Picture: Clinton’s day the music died, when the Coliseum burned down, 1958.
Remember when people danced and they actually touched? There are still a few folks left who can “cut a rug.” Once upon a time, they did it to the “Lindy Hop”. In the roaring 20’s, the Charleston or Conga Lines were all the rage with flappers. During the 30’s, cartoon dancer Betty Boop came along, patterned after singer, Helen Kane, whose delightful baby voice once sang, “I wanna be loved by you!”
Young people have always enjoyed high energy dancing, but slower waltz-type dances helped generations of romantics to “break the ice.” Years ago, people were reticent to get emotionally involved on what’s called, “the physical level.” There was a natural feeling of shyness, which dancing helped to alleviate.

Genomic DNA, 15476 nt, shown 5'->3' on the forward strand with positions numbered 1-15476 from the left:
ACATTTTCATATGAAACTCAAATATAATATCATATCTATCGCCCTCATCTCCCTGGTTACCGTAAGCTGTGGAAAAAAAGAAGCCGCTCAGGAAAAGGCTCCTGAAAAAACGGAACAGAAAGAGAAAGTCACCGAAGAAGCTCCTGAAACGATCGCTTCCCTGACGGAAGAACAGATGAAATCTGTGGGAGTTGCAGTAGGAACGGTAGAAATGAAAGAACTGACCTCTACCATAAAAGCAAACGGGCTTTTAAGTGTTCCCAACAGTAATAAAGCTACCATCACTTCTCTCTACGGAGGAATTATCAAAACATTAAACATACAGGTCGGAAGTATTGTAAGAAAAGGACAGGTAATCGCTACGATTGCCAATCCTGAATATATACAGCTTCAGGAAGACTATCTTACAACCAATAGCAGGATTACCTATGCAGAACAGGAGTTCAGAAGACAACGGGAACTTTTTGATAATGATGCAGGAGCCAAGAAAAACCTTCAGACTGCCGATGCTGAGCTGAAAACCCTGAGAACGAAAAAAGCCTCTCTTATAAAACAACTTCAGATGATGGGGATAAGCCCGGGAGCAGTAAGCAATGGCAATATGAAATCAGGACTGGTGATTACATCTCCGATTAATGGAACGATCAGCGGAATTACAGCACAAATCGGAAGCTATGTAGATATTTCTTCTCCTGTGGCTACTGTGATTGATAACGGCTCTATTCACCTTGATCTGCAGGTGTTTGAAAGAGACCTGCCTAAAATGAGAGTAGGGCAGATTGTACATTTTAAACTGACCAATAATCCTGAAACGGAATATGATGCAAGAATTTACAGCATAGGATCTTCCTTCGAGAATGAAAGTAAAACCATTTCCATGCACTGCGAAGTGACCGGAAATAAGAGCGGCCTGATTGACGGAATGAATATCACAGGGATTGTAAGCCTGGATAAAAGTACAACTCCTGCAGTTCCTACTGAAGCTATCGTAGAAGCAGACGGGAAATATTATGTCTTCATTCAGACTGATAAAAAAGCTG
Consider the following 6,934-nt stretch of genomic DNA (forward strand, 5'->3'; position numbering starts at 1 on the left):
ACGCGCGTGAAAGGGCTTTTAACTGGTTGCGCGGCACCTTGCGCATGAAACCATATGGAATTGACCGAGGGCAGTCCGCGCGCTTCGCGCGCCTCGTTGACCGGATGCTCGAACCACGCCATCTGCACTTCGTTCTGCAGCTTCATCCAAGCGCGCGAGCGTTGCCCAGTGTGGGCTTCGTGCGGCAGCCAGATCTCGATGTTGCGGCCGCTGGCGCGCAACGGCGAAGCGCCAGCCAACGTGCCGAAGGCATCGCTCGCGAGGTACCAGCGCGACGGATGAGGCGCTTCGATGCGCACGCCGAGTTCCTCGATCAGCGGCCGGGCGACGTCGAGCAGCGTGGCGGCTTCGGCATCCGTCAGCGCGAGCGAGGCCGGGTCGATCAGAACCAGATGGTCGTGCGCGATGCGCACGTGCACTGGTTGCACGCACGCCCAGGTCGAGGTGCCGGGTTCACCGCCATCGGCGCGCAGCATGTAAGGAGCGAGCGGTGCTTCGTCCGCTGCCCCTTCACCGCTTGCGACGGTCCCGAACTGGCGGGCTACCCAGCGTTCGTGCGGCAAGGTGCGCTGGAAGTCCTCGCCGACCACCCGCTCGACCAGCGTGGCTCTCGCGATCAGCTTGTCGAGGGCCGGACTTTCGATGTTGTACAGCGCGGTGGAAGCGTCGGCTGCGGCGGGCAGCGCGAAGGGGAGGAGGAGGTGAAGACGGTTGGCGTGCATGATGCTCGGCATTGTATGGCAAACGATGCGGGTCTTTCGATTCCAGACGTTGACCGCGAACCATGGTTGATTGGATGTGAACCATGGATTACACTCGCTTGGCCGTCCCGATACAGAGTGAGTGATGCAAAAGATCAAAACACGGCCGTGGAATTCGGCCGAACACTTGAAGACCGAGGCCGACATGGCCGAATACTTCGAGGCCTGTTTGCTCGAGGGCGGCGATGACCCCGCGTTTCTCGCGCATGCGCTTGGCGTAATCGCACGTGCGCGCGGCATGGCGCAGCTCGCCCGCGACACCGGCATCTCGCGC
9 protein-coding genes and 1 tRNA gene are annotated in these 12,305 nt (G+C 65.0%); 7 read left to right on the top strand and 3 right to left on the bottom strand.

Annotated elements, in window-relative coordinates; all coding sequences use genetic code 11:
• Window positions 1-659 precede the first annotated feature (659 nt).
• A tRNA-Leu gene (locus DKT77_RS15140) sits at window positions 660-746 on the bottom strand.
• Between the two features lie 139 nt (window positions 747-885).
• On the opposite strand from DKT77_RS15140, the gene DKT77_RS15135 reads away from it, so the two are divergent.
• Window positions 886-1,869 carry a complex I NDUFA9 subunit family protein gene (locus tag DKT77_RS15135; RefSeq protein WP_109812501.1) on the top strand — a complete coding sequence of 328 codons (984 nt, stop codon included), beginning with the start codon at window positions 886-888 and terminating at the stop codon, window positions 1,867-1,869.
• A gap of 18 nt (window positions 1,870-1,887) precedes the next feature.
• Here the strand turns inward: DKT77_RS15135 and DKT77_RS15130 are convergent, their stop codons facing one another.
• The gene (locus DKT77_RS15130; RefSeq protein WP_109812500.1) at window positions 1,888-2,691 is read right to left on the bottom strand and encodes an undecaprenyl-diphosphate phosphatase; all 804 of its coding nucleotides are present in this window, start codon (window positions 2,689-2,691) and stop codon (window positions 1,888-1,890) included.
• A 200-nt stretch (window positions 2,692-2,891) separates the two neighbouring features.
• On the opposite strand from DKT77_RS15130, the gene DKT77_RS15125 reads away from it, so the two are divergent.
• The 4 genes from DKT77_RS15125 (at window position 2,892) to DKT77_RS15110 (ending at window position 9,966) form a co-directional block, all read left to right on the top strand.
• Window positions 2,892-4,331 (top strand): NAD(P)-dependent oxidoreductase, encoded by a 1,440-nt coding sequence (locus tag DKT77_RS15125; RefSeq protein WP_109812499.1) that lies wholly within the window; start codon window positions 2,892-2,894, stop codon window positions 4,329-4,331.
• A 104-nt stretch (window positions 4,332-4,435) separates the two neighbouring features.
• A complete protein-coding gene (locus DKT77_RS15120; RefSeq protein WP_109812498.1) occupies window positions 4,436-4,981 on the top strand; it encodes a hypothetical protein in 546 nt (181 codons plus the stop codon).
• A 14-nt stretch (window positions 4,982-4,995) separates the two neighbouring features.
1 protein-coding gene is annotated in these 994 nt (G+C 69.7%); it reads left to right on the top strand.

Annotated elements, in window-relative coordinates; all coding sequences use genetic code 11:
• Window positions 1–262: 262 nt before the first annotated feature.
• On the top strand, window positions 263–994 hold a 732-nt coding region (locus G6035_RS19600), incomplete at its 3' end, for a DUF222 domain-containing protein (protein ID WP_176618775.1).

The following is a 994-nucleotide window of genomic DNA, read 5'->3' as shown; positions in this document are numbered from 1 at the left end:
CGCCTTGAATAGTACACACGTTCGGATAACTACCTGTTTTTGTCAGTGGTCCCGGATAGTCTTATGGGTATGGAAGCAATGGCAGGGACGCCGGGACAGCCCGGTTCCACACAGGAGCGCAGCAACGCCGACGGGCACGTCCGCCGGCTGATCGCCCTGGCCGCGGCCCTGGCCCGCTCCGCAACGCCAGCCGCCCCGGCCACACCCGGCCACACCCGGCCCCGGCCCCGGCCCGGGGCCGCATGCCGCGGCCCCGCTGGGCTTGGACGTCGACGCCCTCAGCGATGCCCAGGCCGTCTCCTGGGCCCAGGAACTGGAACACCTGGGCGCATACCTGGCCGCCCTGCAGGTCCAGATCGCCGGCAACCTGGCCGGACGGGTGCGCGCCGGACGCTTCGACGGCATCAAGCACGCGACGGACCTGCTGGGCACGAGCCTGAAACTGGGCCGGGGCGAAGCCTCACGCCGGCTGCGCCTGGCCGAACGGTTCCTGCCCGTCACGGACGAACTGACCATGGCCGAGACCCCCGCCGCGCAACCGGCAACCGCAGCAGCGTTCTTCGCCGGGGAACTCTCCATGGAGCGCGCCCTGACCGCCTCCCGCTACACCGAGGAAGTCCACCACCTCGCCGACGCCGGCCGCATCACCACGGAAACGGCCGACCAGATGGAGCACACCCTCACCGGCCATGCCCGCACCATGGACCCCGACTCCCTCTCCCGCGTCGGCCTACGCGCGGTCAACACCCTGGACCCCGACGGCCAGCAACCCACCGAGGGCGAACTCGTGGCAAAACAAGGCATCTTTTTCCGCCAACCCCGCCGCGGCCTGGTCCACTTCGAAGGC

The Modernistic Ballroom in the Coliseum and Root Park, sometimes called Shadduck Park (Shad-Oak Park) in Lyons, were social “haunts” where young people could always congregate for a worthwhile activity their parents would readily condone. Do you recall “chaperones?”- At times girls could not be left alone with a beau, especially after dark? Curfews were very strict and, if broken, parents were certain to “put their foot down.” Perhaps it was the advent of more automobiles, perhaps it was losing our large ballrooms, but things changed a lot when drive-in movies took the place of dances!
Back then, youthful daters often went south to Fairy Land or the Col Ballroom in Davenport. (As a kid, I thought they were saying “The Cow” ballroom!) Adventuresome individuals might even trek up to Dyersville, because the very best dancers were known to be there or at the Melody Mill in Dubuque. It was amazing to see scores of twirling couples Fox Trotting around the large floors, with neophytes gingerly hugging the inner circle.